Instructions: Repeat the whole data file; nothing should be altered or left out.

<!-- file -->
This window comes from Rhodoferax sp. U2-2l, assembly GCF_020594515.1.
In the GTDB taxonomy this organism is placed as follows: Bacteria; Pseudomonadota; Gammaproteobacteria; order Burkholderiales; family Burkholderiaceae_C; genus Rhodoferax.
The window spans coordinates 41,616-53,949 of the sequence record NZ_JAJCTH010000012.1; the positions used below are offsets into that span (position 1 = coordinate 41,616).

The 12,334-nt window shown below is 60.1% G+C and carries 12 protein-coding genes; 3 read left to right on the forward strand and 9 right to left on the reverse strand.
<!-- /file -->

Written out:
This window comes from Rhodoferax sp. U2-2l, assembly GCF_020594515.1.
In the GTDB taxonomy this organism is placed as follows: Bacteria; Pseudomonadota; Gammaproteobacteria; order Burkholderiales; family Burkholderiaceae_C; genus Rhodoferax.
The window spans coordinates 41,616-53,949 of the sequence record NZ_JAJCTH010000012.1; the positions used below are offsets into that span (position 1 = coordinate 41,616).

The 12,334-nt window shown below is 60.1% G+C and carries 12 protein-coding genes; 3 read left to right on the forward strand and 9 right to left on the reverse strand.